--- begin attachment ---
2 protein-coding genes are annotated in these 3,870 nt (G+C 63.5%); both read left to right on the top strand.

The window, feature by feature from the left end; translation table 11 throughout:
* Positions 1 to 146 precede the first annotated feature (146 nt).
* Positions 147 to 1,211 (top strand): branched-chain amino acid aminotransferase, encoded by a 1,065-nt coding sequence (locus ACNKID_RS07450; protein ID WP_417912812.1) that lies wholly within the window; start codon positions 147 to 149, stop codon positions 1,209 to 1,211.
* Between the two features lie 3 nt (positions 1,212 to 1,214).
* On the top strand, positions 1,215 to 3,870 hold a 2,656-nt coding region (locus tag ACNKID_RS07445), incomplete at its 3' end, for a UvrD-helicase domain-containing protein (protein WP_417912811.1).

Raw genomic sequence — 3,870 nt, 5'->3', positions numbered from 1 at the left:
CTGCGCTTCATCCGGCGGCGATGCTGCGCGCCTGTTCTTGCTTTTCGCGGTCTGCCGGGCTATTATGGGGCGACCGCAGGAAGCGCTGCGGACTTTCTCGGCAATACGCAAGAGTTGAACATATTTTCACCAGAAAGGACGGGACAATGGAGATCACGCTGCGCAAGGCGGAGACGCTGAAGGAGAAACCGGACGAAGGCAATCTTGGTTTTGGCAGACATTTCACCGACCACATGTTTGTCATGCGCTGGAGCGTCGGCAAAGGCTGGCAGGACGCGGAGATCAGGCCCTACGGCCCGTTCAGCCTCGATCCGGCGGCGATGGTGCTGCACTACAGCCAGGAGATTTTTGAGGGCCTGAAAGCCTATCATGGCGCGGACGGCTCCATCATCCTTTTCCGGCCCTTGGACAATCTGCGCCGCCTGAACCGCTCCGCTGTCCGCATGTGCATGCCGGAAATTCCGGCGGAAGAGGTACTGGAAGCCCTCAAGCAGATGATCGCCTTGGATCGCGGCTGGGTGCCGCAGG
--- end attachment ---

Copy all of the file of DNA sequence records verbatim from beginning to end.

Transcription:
2 protein-coding genes are annotated in these 3,870 nt (G+C 63.5%); both read left to right on the top strand.

The window, feature by feature from the left end; translation table 11 throughout:
* Positions 1 to 146 precede the first annotated feature (146 nt).
* Positions 147 to 1,211 (top strand): branched-chain amino acid aminotransferase, encoded by a 1,065-nt coding sequence (locus ACNKID_RS07450; protein ID WP_417912812.1) that lies wholly within the window; start codon positions 147 to 149, stop codon positions 1,209 to 1,211.
* Between the two features lie 3 nt (positions 1,212 to 1,214).
* On the top strand, positions 1,215 to 3,870 hold a 2,656-nt coding region (locus tag ACNKID_RS07445), incomplete at its 3' end, for a UvrD-helicase domain-containing protein (protein WP_417912811.1).

Raw genomic sequence — 3,870 nt, 5'->3', positions numbered from 1 at the left:
CTGCGCTTCATCCGGCGGCGATGCTGCGCGCCTGTTCTTGCTTTTCGCGGTCTGCCGGGCTATTATGGGGCGACCGCAGGAAGCGCTGCGGACTTTCTCGGCAATACGCAAGAGTTGAACATATTTTCACCAGAAAGGACGGGACAATGGAGATCACGCTGCGCAAGGCGGAGACGCTGAAGGAGAAACCGGACGAAGGCAATCTTGGTTTTGGCAGACATTTCACCGACCACATGTTTGTCATGCGCTGGAGCGTCGGCAAAGGCTGGCAGGACGCGGAGATCAGGCCCTACGGCCCGTTCAGCCTCGATCCGGCGGCGATGGTGCTGCACTACAGCCAGGAGATTTTTGAGGGCCTGAAAGCCTATCATGGCGCGGACGGCTCCATCATCCTTTTCCGGCCCTTGGACAATCTGCGCCGCCTGAACCGCTCCGCTGTCCGCATGTGCATGCCGGAAATTCCGGCGGAAGAGGTACTGGAAGCCCTCAAGCAGATGATCGCCTTGGATCGCGGCTGGGTGCCGCAGG